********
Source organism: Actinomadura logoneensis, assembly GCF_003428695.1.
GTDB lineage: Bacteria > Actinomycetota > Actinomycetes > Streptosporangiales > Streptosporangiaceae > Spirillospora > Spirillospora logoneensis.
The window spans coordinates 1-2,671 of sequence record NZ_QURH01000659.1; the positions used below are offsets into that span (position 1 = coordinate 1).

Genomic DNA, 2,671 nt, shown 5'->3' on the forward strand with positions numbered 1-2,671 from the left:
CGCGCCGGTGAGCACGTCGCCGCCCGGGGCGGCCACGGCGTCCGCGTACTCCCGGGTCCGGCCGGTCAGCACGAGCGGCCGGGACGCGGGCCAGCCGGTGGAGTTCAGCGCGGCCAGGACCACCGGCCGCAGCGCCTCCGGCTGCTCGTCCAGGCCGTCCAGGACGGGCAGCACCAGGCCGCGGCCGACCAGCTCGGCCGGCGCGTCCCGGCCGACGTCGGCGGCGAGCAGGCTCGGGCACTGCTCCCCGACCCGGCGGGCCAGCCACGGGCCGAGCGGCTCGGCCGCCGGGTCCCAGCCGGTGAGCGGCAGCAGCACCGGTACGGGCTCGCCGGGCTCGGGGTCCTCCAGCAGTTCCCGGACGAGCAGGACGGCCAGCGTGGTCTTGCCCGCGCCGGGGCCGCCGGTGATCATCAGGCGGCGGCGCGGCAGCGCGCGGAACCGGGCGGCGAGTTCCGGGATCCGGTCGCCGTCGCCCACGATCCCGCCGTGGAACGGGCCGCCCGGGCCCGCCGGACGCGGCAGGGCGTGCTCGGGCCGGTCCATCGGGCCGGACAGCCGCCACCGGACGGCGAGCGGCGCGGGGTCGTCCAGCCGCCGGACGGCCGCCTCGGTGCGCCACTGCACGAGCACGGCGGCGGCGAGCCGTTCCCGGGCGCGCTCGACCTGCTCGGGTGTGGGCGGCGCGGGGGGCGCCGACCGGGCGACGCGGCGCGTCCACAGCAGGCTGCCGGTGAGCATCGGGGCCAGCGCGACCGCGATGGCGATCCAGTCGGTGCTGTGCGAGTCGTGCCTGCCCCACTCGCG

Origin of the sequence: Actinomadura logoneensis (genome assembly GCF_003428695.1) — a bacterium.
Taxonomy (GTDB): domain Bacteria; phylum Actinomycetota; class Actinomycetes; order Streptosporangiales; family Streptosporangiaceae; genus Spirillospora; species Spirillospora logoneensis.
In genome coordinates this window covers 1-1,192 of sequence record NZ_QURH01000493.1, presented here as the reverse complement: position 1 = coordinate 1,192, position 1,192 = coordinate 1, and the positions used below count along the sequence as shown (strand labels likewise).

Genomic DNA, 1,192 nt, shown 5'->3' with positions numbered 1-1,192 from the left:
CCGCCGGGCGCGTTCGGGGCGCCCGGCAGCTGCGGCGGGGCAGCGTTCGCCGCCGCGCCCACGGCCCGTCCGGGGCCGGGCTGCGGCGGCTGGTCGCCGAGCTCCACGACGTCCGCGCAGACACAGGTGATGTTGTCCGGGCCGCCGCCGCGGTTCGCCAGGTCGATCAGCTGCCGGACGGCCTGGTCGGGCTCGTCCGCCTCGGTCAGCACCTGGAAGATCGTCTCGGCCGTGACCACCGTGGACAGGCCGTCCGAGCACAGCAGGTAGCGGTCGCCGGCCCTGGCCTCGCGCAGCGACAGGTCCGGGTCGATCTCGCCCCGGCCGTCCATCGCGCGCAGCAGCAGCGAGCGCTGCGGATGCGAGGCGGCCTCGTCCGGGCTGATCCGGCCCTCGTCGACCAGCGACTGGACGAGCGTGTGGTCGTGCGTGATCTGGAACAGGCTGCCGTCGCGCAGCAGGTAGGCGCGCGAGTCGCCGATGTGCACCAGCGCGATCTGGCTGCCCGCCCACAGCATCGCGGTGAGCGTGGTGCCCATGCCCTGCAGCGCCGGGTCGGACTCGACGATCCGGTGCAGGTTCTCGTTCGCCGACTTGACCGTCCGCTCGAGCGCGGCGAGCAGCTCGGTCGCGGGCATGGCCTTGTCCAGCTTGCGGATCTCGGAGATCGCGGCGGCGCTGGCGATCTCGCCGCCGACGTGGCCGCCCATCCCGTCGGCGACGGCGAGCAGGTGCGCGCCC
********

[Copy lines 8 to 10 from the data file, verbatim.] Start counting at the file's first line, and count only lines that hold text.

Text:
In genome coordinates this window covers 1-1,192 of sequence record NZ_QURH01000493.1, presented here as the reverse complement: position 1 = coordinate 1,192, position 1,192 = coordinate 1, and the positions used below count along the sequence as shown (strand labels likewise).

Genomic DNA, 1,192 nt, shown 5'->3' with positions numbered 1-1,192 from the left:
CCGCCGGGCGCGTTCGGGGCGCCCGGCAGCTGCGGCGGGGCAGCGTTCGCCGCCGCGCCCACGGCCCGTCCGGGGCCGGGCTGCGGCGGCTGGTCGCCGAGCTCCACGACGTCCGCGCAGACACAGGTGATGTTGTCCGGGCCGCCGCCGCGGTTCGCCAGGTCGATCAGCTGCCGGACGGCCTGGTCGGGCTCGTCCGCCTCGGTCAGCACCTGGAAGATCGTCTCGGCCGTGACCACCGTGGACAGGCCGTCCGAGCACAGCAGGTAGCGGTCGCCGGCCCTGGCCTCGCGCAGCGACAGGTCCGGGTCGATCTCGCCCCGGCCGTCCATCGCGCGCAGCAGCAGCGAGCGCTGCGGATGCGAGGCGGCCTCGTCCGGGCTGATCCGGCCCTCGTCGACCAGCGACTGGACGAGCGTGTGGTCGTGCGTGATCTGGAACAGGCTGCCGTCGCGCAGCAGGTAGGCGCGCGAGTCGCCGATGTGCACCAGCGCGATCTGGCTGCCCGCCCACAGCATCGCGGTGAGCGTGGTGCCCATGCCCTGCAGCGCCGGGTCGGACTCGACGATCCGGTGCAGGTTCTCGTTCGCCGACTTGACCGTCCGCTCGAGCGCGGCGAGCAGCTCGGTCGCGGGCATGGCCTTGTCCAGCTTGCGGATCTCGGAGATCGCGGCGGCGCTGGCGATCTCGCCGCCGACGTGGCCGCCCATCCCGTCGGCGACGGCGAGCAGGTGCGCGCCC